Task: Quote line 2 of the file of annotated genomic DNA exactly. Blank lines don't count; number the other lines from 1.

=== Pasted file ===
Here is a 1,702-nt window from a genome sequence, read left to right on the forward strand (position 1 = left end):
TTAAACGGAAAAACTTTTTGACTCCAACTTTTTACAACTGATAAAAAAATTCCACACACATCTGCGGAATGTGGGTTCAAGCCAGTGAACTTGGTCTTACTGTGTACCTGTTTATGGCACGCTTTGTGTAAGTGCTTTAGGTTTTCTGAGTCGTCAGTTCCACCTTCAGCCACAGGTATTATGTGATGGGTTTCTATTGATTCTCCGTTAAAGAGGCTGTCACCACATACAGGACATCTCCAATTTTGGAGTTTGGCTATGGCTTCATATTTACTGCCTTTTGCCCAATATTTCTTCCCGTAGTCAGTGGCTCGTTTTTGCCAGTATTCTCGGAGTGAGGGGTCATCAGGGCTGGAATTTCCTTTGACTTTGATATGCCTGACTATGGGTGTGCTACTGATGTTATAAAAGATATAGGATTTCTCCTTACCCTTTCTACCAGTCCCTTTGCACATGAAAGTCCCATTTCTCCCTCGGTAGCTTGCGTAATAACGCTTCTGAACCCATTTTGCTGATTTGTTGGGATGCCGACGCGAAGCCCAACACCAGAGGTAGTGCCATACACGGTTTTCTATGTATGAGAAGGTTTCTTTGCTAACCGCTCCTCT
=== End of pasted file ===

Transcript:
TTAAACGGAAAAACTTTTTGACTCCAACTTTTTACAACTGATAAAAAAATTCCACACACATCTGCGGAATGTGGGTTCAAGCCAGTGAACTTGGTCTTACTGTGTACCTGTTTATGGCACGCTTTGTGTAAGTGCTTTAGGTTTTCTGAGTCGTCAGTTCCACCTTCAGCCACAGGTATTATGTGATGGGTTTCTATTGATTCTCCGTTAAAGAGGCTGTCACCACATACAGGACATCTCCAATTTTGGAGTTTGGCTATGGCTTCATATTTACTGCCTTTTGCCCAATATTTCTTCCCGTAGTCAGTGGCTCGTTTTTGCCAGTATTCTCGGAGTGAGGGGTCATCAGGGCTGGAATTTCCTTTGACTTTGATATGCCTGACTATGGGTGTGCTACTGATGTTATAAAAGATATAGGATTTCTCCTTACCCTTTCTACCAGTCCCTTTGCACATGAAAGTCCCATTTCTCCCTCGGTAGCTTGCGTAATAACGCTTCTGAACCCATTTTGCTGATTTGTTGGGATGCCGACGCGAAGCCCAACACCAGAGGTAGTGCCATACACGGTTTTCTATGTATGAGAAGGTTTCTTTGCTAACCGCTCCTCT